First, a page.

#type #traits #let #plus #now #abc

no-std yap

Yet Another Parser library. A lightweight, dependency free, parser combinator inspired set of utility methods to help with parsing strings and slices.

19 releases (11 breaking)

0.12.0 Nov 18, 2023
0.11.0 Jul 14, 2023
0.10.0 Mar 8, 2023
0.8.1 Dec 9, 2022
0.7.1 Nov 27, 2021

#16 in Parser tooling

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30,050 downloads per month
Used in 4 crates (3 directly)

MIT license

115KB
2K SLoC

Yap: Yet another (rust) parsing library

API docs

This small, zero-dependency crate helps you to parse input strings and slices by building on the Iterator interface.

The aim of this crate is to provide the sorts of functions you'd come to expect from a parser combinator library, but without immersing you into a world of parser combinators and forcing you to use a novel return type, library-provided errors or parser-combinator based control flow. we sacrifice some conciseness in exchange for simplicity.

Some specific features/goals:

  • Great documentation, with examples for almost every function provided.
  • Prioritise simplicity at the cost of verbosity.
  • Be iterator-centric. Where applicable, combinators return things which implement Tokens/Iterator.
  • Allow user defined errors to be returned anywhere that it might make sense. Some functions have _err variants incase you need error information when they don't otherwise hand back errors for simplicity.
  • Location information should always be available, so that you can tell users where something went wrong. see Tokens::offset and Tokens::location().
  • Backtracking by default. Coming from Haskell's Parsec, this feels like the sensible default. It means that if one of the provided parsing functions fails to parse something, it won't consume any input trying.
  • Expose all of the "low level" functions. You can save and rewind to locations as needed (see Tokens::location), and implement any of the provided functions using these primitives.
  • Aims to be "fairly quick". Avoids allocations (and allows you to do the same via the iterator-centric interface) almost everywhere. If you need "as fast as you can get", there amay be quicker alternatives.

Have a look at the Tokens trait for all of the parsing methods made available, and examples for each.

Have a look in the examples folder for more in depth examples.

Example

use yap::{
    // This trait has all of the parsing methods on it:
    Tokens,
    // Allows you to use `.into_tokens()` on strings and slices,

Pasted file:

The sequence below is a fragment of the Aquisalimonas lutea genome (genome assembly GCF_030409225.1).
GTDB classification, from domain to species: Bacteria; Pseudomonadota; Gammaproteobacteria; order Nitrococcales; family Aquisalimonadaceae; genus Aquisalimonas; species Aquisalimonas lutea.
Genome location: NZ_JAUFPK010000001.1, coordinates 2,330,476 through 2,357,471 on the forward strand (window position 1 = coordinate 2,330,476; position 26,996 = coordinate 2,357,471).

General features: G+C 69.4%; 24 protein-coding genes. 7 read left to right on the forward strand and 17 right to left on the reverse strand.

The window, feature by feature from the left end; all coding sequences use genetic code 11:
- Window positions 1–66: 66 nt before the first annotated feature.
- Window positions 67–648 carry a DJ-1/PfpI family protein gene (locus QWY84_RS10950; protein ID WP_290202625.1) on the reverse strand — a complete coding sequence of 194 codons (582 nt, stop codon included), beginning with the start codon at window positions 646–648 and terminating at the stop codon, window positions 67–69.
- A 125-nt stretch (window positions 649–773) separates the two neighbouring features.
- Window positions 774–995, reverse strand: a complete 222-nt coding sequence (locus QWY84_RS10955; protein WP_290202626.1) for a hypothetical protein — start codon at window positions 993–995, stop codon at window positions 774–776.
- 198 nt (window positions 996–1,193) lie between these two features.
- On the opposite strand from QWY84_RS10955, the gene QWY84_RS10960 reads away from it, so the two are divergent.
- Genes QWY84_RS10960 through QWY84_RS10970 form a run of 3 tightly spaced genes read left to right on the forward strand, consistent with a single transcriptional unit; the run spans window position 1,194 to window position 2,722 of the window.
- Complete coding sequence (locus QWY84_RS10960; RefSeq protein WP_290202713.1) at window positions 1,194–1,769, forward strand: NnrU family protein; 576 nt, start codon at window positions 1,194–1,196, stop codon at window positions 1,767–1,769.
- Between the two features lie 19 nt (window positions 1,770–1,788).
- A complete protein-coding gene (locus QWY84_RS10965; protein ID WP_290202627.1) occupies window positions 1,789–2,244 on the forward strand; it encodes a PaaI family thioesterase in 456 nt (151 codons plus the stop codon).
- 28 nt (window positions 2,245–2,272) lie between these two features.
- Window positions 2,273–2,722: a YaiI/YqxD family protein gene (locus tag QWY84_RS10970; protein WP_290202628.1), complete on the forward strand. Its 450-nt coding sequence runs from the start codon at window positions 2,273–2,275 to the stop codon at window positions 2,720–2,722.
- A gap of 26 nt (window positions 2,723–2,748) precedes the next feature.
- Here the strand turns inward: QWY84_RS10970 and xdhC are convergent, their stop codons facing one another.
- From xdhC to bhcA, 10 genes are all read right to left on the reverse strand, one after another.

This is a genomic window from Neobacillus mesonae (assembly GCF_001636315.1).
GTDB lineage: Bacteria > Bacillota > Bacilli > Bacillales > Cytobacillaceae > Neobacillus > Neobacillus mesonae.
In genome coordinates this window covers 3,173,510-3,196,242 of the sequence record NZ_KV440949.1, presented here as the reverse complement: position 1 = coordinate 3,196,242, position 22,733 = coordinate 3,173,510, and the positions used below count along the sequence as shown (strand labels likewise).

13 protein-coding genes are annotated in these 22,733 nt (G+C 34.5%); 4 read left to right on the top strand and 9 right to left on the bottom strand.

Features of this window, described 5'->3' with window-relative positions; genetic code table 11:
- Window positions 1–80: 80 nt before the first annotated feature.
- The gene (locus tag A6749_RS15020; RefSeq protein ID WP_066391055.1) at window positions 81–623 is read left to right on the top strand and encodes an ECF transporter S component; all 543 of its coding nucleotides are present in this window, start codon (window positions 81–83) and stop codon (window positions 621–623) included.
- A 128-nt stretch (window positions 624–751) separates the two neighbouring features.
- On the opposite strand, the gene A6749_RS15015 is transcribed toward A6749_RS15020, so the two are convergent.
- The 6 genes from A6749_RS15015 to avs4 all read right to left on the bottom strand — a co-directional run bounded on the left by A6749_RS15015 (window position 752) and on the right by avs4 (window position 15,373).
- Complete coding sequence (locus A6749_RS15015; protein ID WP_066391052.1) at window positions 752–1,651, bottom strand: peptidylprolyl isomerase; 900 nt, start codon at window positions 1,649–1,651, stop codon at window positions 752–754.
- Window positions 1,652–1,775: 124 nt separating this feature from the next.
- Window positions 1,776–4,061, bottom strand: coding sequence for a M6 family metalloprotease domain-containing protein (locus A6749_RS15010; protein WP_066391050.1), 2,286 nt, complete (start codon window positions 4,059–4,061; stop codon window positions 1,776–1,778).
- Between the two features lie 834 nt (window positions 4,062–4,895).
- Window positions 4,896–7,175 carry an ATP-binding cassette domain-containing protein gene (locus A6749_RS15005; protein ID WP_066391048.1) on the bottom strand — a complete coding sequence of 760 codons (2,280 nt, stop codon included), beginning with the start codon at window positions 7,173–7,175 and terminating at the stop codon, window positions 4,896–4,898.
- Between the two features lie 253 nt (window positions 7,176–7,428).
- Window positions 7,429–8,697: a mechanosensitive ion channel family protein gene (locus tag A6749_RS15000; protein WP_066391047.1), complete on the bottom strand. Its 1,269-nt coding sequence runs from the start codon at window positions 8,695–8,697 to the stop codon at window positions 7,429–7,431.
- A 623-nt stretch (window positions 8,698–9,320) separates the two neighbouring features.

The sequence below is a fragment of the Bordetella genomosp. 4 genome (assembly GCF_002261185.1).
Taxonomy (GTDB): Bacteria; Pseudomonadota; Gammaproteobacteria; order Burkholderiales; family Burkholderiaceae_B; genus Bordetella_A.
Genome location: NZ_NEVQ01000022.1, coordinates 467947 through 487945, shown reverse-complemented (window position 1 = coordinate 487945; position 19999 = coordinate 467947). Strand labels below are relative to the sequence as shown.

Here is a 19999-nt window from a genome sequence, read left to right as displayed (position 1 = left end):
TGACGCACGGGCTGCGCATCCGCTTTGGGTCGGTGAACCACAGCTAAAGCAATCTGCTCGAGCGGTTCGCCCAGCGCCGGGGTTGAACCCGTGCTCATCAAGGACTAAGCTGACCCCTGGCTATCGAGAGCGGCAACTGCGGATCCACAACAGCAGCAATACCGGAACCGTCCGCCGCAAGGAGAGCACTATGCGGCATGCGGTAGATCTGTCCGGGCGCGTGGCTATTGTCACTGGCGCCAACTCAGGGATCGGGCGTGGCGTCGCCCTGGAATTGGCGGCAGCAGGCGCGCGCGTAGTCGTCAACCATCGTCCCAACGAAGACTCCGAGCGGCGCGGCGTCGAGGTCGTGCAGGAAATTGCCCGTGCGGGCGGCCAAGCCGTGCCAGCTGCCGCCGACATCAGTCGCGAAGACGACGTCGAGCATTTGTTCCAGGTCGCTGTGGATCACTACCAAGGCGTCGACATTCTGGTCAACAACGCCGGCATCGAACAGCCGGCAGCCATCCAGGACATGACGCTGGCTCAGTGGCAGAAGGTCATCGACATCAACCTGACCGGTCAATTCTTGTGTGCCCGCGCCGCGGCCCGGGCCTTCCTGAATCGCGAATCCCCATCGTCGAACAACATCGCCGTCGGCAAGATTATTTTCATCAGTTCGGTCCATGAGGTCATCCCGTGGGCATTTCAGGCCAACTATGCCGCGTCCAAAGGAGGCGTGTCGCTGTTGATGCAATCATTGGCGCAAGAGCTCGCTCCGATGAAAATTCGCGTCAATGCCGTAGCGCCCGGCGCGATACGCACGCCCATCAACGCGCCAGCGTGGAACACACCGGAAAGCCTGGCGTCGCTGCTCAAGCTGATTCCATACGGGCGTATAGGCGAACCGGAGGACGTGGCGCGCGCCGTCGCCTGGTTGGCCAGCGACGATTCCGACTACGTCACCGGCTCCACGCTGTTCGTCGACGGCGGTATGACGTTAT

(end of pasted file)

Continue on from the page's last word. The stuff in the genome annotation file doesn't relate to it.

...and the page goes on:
// to get an instance of the above:
    IntoTokens
};

// Step 1: convert our input into something implementing `Tokens`
// ================================================================

let mut tokens = "10 + 2 x 12-4,foobar".into_tokens();

// Step 2: Parse some things from our tokens
// =========================================

#[derive(PartialEq,Debug)]
enum Op { Plus, Minus, Multiply }
#[derive(PartialEq,Debug)]
enum OpOrDigit { Op(Op), Digit(u32) }

// The `Tokens` trait builds on `Iterator`, so we get a `next` method.
fn parse_op(t: &mut impl Tokens<Item=char>) -> Option<Op> {
    match t.next()? {
        '-' => Some(Op::Minus),
        '+' => Some(Op::Plus),
        'x' => Some(Op::Multiply),
        _ => None
    }
}

// We also get other useful functions..
fn parse_digits(t: &mut impl Tokens<Item=char>) -> Option<u32> {
    t.take_while(|c| c.is_digit(10))
     .parse::<u32, String>()
     .ok()
}

// As well as combinator functions like `sep_by_all` and `surrounded_by`..
let op_or_digit = tokens.sep_by_all(
    |t| t.surrounded_by(
        |t| parse_digits(t).map(OpOrDigit::Digit),
        |t| { t.skip_while(|c| c.is_ascii_whitespace()); }
    ),
    |t| parse_op(t).map(OpOrDigit::Op)
);

// Now we've parsed our input into OpOrDigits, let's calculate the result..
let mut current_op = Op::Plus;
let mut current_digit = 0;
for d in op_or_digit.into_iter() {
    match d {
        OpOrDigit::Op(op) => {
            current_op = op
        },
        OpOrDigit::Digit(n) => {
            match current_op {
                Op::Plus => { current_digit += n },
                Op::Minus => { current_digit -= n },
                Op::Multiply => { current_digit *= n },
            }
        },
    }
}
assert_eq!(current_digit, 140);

// Step 3: do whatever you like with the rest of the input!
// ========================================================

// This is available on the concrete type that strings
// are converted into (rather than on the `Tokens` trait):
let remaining = tokens.remaining();

assert_eq!(remaining, ",foobar");

No runtime deps